In cases where serious misconduct is alleged an employer may find it helpful to suspend an employee pending further investigations. The recent High Court case of Agoreyo v London Borough of Lambeth provides useful guidance on this process, consolidating much of the existing law and warning of the consequences if the suspension is based on a ‘knee-jerk’ reaction.
In Agoreyo v London Borough of Lambeth, Ms Agoreyo was a primary school teacher with 15 years’ experience. In November 2012 she had taken new employment teaching 5-6 year olds. During the first two months of her employment it was alleged that Ms Agoreyo had used inappropriate force on three occasions when dealing with two challenging pupils. The Head Teacher conducted an internal investigation into two of these incidents at the time and found that Ms Agoreyo had in fact used reasonable force in the circumstances. It was then agreed after numerous requests from Ms Agoreyo that she would receive additional support in the classroom to assist with the two pupils concerned.
Whilst Ms Agoreyo was waiting for this additional support the Executive Head of the school informed Mrs Agoreyo in December 2012 that she was being suspended on full pay pending a full investigation, where she would have an opportunity to put forward her account. The letter informing Ms Agoreyo of her suspension explained that her suspension was a neutral act and was not a disciplinary sanction. Upon receiving the letter, Ms Agoreyo felt she had no choice other than to resign as she felt the decision to suspend her made her position untenable.
Following her resignation, Ms Agoreyo brought a claim in the County Court. Ms Agoreyo alleged that due process was not followed in suspending her and in doing so the school breached the terms of her employment. The County Court however disagreed and found in favour of the school. The Court believed that the school was duty ‘bound’ to suspend Ms Agoreyo in light of the serious allegations. Ms Agoreyo appealed the decision to the High Court. The High Court overruled the County Court and sided with Ms Agoreyo.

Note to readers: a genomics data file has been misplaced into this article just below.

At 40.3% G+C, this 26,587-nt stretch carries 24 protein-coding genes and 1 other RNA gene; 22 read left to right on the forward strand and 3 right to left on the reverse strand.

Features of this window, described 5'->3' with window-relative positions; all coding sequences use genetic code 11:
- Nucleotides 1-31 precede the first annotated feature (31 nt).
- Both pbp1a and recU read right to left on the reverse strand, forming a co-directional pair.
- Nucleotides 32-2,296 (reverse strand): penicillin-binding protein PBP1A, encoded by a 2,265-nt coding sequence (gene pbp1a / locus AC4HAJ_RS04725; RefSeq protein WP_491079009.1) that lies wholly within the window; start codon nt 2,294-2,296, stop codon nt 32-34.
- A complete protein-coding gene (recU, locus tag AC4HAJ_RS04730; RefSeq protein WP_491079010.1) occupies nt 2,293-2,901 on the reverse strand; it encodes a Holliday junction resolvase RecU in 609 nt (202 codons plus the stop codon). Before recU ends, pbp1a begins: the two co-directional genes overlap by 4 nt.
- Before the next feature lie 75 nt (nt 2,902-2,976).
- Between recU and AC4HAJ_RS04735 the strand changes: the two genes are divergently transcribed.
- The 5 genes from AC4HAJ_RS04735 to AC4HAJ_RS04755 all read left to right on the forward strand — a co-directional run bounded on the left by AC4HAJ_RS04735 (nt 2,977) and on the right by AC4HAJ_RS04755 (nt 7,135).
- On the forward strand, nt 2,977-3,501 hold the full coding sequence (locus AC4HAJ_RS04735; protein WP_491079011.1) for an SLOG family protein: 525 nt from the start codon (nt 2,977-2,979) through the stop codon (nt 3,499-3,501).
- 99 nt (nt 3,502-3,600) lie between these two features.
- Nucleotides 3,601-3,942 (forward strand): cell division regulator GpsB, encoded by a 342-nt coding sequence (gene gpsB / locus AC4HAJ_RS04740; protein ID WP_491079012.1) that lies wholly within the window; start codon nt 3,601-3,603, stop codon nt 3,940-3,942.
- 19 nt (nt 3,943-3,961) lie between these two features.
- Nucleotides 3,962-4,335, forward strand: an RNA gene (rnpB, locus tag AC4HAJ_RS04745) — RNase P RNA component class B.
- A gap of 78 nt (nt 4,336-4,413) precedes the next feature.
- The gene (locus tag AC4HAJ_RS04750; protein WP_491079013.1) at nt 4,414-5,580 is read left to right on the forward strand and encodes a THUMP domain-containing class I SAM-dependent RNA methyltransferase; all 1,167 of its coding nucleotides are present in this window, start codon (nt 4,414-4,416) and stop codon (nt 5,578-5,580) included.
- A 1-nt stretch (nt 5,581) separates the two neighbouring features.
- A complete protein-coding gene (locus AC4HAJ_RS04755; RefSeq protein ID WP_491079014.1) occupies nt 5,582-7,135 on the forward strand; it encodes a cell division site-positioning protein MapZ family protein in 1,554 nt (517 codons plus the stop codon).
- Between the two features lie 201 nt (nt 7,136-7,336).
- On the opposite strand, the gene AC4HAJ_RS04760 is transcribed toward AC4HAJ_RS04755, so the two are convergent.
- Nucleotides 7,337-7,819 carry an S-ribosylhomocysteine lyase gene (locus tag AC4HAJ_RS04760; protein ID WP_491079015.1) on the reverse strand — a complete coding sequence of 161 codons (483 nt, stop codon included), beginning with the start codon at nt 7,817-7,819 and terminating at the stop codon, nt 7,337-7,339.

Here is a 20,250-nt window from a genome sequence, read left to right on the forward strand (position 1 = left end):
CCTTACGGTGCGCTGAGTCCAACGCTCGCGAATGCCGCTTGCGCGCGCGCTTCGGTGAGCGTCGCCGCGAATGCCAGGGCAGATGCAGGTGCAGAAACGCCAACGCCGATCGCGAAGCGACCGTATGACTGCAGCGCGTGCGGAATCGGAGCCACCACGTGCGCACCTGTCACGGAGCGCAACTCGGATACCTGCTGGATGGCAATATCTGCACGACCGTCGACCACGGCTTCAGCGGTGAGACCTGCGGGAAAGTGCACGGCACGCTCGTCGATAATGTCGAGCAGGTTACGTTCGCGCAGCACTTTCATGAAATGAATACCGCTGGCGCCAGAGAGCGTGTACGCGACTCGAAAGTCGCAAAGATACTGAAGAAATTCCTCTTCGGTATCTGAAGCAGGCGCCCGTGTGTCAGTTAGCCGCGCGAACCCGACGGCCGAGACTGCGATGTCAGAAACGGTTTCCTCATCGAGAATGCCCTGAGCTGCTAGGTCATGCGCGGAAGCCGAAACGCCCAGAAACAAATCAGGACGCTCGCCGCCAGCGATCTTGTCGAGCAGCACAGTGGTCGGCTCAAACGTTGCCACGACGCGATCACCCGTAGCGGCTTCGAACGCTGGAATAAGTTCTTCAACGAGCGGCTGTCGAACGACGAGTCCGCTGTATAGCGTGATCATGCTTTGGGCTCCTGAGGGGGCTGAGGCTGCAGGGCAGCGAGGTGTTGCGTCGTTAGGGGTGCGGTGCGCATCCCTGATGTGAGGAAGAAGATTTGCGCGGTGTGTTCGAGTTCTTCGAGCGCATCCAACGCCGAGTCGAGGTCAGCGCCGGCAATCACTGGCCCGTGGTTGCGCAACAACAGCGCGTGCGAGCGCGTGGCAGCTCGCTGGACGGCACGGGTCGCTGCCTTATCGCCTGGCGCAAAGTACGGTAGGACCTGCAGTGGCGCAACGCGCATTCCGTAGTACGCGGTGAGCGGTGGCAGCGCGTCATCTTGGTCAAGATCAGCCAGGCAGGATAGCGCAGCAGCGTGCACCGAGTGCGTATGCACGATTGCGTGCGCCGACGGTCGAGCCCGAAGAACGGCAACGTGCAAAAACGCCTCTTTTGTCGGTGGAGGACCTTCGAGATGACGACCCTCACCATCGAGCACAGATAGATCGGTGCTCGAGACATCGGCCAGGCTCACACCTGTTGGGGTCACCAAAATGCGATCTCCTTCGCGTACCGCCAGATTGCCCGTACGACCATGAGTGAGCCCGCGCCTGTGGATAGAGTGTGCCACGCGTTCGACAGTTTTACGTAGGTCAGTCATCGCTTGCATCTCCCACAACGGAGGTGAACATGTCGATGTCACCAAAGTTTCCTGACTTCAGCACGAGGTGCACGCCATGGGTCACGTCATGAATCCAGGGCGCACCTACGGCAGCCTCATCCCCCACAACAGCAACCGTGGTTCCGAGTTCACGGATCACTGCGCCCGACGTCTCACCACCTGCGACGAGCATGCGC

The High Court stated that Ms Agoreyo’s suspension was a knee-jerk reaction and that the Executive Head of the school had failed to give weight to the Head Teacher’s earlier investigation, had failed to consult with Ms Agoreyo and had failed to explain the reason for the suspension and, in doing so, failed to consider alternatives to suspending Ms Agoreyo. Whilst on the face of it, suspending a teacher accused of using excessive force on a child was an understandable reaction, Lambeth’s handling of the matter rendered that decision unlawful.
So what do you need to think about when considering suspension?
• Check whether there is a contractual provision in the employee’s contract that provides you with an express right to suspend the employee.
• Review your employee handbook and in particular the Company’s Grievance and Disciplinary Procedure. It is important you are familiar with and follow the policy.
• Pro-actively consider alternatives to suspension in order to demonstrate that it is not a knee jerk reaction. The process should be documented to evidence the reason for the decision and why alternatives were not appropriate in the circumstances.
• If possible, discuss the matter with the employee before making a decision. This will make the decision making process more balanced as you have actively sought and considered the employee’s view in the matter.
• If the employee is suspended consider the effects this will have on their reputation and how best you can limit any negatively. What will other employees be told?
• Whilst suspended the employee needs to have confidence in the investigation and so there needs to be good communication between the parties.
When allegations of serious misconduct arise you may feel it necessary to suspend an employee and if you require advice on this matter please contact Sarah Scholfield on 0161 833 5689.